CAIRO/DUBAI (Reuters) - Iran-allied Houthis and their Saudi foes have begun talks to try to end Yemen’s war, two officials said, in what appears their most serious bid to close a theater of Saudi-Iranian rivalry deepening political tumult across the Middle East.
A delegation from Yemen’s Houthi movement is in neighboring Saudi Arabia, they said, in the first visit of its kind since the war began last year between Houthi forces and an Arab military coalition led by Saudi Arabia, a foe of Tehran.
The reported talks coincide with an apparent lull in fighting on the Saudi-Yemen border and in Saudi-led Arab coalition air strikes on the Houthi-held Yemeni capital Sanaa.
Underlining the regional rifts, a senior Iranian military official meanwhile signaled that Iran could yet send military advisers to Yemen to help the Houthis.
Brigadier General Masoud Jazayeri, deputy chief of staff of the armed forces, suggested Iran could support the Houthis in a similar way it has backed President Bashar al-Assad’s forces in Syria, in an interview with the Tasnim news agency.
Asked if Iran would send military advisers to Yemen, as it had in Syria, Jazayeri said: “The Islamic Republic ... feels its duty to help the people of Yemen in any way it can, and to any level necessary.”
Saudi Arabia has accused Iran of backing Yemen’s armed Houthi movement, which drove the internationally-recognized government into exile, triggering a Gulf intervention in March.
The United Nations says nearly 6,000 people have been killed in Yemen’s fighting. Hundreds of thousands have been displaced.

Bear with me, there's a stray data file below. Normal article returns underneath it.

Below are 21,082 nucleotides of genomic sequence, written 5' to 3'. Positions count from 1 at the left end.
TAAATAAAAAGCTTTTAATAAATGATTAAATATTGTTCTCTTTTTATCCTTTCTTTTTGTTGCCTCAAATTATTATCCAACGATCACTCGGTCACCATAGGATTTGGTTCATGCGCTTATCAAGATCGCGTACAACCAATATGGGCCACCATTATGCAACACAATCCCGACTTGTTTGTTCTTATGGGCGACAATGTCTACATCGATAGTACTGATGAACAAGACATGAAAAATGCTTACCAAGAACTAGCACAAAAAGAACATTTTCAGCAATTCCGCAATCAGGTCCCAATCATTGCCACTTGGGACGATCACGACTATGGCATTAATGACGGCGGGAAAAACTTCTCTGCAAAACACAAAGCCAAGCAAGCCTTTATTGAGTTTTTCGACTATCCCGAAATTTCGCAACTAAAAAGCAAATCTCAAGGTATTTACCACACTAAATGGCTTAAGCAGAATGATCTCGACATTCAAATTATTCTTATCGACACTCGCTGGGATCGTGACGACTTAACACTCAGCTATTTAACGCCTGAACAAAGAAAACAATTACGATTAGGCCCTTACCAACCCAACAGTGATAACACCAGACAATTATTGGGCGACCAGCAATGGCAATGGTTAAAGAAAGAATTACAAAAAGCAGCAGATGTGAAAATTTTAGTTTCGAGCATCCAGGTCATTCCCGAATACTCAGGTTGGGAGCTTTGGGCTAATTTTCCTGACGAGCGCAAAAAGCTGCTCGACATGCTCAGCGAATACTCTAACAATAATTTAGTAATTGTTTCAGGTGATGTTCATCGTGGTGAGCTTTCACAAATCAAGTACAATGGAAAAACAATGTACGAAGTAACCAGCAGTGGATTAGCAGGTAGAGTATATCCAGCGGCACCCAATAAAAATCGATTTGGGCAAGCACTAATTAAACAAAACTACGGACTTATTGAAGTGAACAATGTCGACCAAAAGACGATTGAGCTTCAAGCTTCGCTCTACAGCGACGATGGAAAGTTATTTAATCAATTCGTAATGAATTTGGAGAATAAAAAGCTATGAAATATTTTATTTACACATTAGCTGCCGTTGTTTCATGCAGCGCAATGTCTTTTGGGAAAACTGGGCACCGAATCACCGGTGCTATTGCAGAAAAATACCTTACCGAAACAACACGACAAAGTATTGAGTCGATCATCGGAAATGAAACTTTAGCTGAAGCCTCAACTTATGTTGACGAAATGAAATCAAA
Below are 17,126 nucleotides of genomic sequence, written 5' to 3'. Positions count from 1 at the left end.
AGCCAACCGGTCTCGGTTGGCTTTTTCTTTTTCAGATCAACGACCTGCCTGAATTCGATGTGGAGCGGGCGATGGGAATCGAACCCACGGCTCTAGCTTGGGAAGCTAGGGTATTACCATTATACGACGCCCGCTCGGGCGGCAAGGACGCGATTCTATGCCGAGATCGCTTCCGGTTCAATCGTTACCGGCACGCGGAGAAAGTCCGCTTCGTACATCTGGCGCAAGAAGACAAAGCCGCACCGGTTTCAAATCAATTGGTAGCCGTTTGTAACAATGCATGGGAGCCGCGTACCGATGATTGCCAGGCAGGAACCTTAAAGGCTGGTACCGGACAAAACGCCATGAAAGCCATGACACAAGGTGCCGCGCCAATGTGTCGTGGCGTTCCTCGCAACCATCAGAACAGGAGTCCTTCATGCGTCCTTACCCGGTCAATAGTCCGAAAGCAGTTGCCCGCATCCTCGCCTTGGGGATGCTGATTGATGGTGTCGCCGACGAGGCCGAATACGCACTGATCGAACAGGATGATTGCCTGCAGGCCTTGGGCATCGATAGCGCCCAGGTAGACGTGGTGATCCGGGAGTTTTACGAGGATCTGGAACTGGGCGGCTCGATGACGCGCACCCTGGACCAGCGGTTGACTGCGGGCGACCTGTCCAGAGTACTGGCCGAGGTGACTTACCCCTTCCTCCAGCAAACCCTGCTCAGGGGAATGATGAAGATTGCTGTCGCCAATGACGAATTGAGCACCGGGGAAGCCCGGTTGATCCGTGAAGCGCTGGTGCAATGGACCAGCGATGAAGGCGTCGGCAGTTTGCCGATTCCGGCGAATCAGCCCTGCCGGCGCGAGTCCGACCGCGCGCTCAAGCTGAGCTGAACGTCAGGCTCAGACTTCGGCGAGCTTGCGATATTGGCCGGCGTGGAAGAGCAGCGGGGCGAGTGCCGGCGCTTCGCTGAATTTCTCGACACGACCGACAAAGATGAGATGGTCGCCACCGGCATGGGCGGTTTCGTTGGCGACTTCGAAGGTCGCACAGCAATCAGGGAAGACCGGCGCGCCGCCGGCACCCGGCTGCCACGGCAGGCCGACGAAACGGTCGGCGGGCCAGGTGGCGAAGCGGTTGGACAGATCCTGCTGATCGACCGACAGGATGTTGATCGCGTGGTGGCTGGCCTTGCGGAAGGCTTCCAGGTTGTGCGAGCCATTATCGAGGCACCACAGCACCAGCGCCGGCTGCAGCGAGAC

The two senior officials from the administrative body that runs parts of Yemen controlled by the Houthis said the Houthi visit to Saudi Arabia began on Monday at the invitation of Saudi authorities, following a week of secret preparatory talks.
The Houthi delegation in Saudi Arabia is headed by Mohammed Abdel-Salam, the Houthis’ main spokesman and a senior adviser to Houthi leader Abdel-Malek al-Houthi, the officials said. Abdel-Salam previously led Houthi delegates in talks in Oman that paved the way for U.N.-sponsored talks in Switzerland last year.
A spokesman for the Saudi-led Arab coalition fighting to restore President Abd-Rabbu Mansour Hadi to power could not immediately be reached for comment. A Saudi foreign ministry spokesman could also not be reached.
Like Syria, Yemen is contested turf in Shi’ite Muslim Iran and Sunni Saudi Arabia’s power struggle across the Middle East, which has played out along largely sectarian lines.
Tehran views the Houthis as the legitimate authority in Yemen but denies providing any material support to them. The Houthis say they are a fighting a revolution against a corrupt government and its Gulf Arab backers.
Additional reporting by Sami Aboudi, Yara Bayoumy, Editing by William Maclean and Ralph Boulton